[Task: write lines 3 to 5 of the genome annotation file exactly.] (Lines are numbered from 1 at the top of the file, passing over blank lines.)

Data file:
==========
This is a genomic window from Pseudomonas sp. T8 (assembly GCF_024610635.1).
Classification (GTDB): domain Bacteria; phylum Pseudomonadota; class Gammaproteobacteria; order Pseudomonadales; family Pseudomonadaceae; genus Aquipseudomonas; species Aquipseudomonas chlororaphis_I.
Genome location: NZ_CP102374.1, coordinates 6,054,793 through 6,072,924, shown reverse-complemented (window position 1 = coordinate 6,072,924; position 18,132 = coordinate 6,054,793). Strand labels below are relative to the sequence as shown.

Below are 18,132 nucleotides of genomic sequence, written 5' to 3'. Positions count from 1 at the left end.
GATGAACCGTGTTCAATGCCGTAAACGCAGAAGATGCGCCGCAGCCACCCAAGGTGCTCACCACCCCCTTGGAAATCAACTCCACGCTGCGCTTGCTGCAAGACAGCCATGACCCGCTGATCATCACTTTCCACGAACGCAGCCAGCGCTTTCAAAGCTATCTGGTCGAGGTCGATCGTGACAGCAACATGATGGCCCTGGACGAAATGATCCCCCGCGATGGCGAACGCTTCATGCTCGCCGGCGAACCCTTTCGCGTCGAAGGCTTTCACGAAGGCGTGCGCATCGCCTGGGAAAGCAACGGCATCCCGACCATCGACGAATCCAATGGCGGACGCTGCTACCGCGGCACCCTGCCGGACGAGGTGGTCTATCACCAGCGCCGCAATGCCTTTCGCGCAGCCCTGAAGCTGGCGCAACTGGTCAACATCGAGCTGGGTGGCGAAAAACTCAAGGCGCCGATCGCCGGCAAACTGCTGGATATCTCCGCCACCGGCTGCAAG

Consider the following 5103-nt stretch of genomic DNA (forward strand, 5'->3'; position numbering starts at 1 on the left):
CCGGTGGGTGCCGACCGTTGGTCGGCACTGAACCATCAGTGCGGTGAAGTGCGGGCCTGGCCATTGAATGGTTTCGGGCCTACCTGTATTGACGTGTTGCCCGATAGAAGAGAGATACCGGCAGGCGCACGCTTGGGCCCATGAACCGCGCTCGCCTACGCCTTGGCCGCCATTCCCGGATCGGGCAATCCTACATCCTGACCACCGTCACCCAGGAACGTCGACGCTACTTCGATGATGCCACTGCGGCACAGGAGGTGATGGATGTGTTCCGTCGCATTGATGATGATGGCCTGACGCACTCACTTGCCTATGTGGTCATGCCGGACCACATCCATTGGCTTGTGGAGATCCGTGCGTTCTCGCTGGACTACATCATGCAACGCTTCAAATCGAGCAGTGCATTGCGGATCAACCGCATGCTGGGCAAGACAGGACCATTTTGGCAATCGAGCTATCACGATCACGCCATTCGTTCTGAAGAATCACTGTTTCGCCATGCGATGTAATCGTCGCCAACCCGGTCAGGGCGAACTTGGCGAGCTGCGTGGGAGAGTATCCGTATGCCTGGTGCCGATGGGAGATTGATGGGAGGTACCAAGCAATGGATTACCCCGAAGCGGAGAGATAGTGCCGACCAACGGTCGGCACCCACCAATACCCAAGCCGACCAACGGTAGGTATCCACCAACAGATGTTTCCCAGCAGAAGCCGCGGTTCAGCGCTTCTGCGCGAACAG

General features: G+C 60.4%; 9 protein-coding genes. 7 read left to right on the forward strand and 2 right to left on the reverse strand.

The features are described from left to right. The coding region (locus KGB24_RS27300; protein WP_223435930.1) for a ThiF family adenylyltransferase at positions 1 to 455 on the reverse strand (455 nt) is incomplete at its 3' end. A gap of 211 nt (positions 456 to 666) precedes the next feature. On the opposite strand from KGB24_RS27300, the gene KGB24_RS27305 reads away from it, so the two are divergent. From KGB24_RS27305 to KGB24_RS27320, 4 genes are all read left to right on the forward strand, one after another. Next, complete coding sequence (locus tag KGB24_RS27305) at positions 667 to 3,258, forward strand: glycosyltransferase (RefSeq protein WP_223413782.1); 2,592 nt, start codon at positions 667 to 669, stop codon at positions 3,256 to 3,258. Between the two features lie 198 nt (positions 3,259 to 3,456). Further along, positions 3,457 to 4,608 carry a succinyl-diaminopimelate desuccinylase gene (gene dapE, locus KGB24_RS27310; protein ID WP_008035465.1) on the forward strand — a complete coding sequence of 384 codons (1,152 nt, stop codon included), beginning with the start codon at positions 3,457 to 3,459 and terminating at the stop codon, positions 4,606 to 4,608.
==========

Genome location: NZ_CP102374.1, coordinates 6,054,793 through 6,072,924, shown reverse-complemented (window position 1 = coordinate 6,072,924; position 18,132 = coordinate 6,054,793). Strand labels below are relative to the sequence as shown.

Below are 18,132 nucleotides of genomic sequence, written 5' to 3'. Positions count from 1 at the left end.
GATGAACCGTGTTCAATGCCGTAAACGCAGAAGATGCGCCGCAGCCACCCAAGGTGCTCACCACCCCCTTGGAAATCAACTCCACGCTGCGCTTGCTGCAAGACAGCCATGACCCGCTGATCATCACTTTCCACGAACGCAGCCAGCGCTTTCAAAGCTATCTGGTCGAGGTCGATCGTGACAGCAACATGATGGCCCTGGACGAAATGATCCCCCGCGATGGCGAACGCTTCATGCTCGCCGGCGAACCCTTTCGCGTCGAAGGCTTTCACGAAGGCGTGCGCATCGCCTGGGAAAGCAACGGCATCCCGACCATCGACGAATCCAATGGCGGACGCTGCTACCGCGGCACCCTGCCGGACGAGGTGGTCTATCACCAGCGCCGCAATGCCTTTCGCGCAGCCCTGAAGCTGGCGCAACTGGTCAACATCGAGCTGGGTGGCGAAAAACTCAAGGCGCCGATCGCCGGCAAACTGCTGGATATCTCCGCCACCGGCTGCAAG